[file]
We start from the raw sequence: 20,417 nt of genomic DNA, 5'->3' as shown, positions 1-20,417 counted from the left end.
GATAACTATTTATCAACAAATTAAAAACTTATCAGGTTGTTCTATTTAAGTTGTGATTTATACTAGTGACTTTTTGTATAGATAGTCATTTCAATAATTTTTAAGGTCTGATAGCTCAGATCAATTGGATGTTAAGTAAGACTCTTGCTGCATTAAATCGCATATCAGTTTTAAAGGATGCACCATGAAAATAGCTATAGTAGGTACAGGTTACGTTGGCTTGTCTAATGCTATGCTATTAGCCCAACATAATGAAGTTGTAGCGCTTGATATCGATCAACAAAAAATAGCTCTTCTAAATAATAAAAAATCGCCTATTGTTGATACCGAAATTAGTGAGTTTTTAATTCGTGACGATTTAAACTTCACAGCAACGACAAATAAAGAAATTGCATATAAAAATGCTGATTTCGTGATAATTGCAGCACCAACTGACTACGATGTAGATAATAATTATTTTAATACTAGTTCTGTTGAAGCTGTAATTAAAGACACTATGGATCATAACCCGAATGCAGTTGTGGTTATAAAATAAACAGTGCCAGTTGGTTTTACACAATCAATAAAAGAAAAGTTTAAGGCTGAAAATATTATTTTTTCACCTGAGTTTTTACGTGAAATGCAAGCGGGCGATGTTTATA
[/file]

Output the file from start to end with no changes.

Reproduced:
We start from the raw sequence: 20,417 nt of genomic DNA, 5'->3' as shown, positions 1-20,417 counted from the left end.
GATAACTATTTATCAACAAATTAAAAACTTATCAGGTTGTTCTATTTAAGTTGTGATTTATACTAGTGACTTTTTGTATAGATAGTCATTTCAATAATTTTTAAGGTCTGATAGCTCAGATCAATTGGATGTTAAGTAAGACTCTTGCTGCATTAAATCGCATATCAGTTTTAAAGGATGCACCATGAAAATAGCTATAGTAGGTACAGGTTACGTTGGCTTGTCTAATGCTATGCTATTAGCCCAACATAATGAAGTTGTAGCGCTTGATATCGATCAACAAAAAATAGCTCTTCTAAATAATAAAAAATCGCCTATTGTTGATACCGAAATTAGTGAGTTTTTAATTCGTGACGATTTAAACTTCACAGCAACGACAAATAAAGAAATTGCATATAAAAATGCTGATTTCGTGATAATTGCAGCACCAACTGACTACGATGTAGATAATAATTATTTTAATACTAGTTCTGTTGAAGCTGTAATTAAAGACACTATGGATCATAACCCGAATGCAGTTGTGGTTATAAAATAAACAGTGCCAGTTGGTTTTACACAATCAATAAAAGAAAAGTTTAAGGCTGAAAATATTATTTTTTCACCTGAGTTTTTACGTGAAATGCAAGCGGGCGATGTTTATA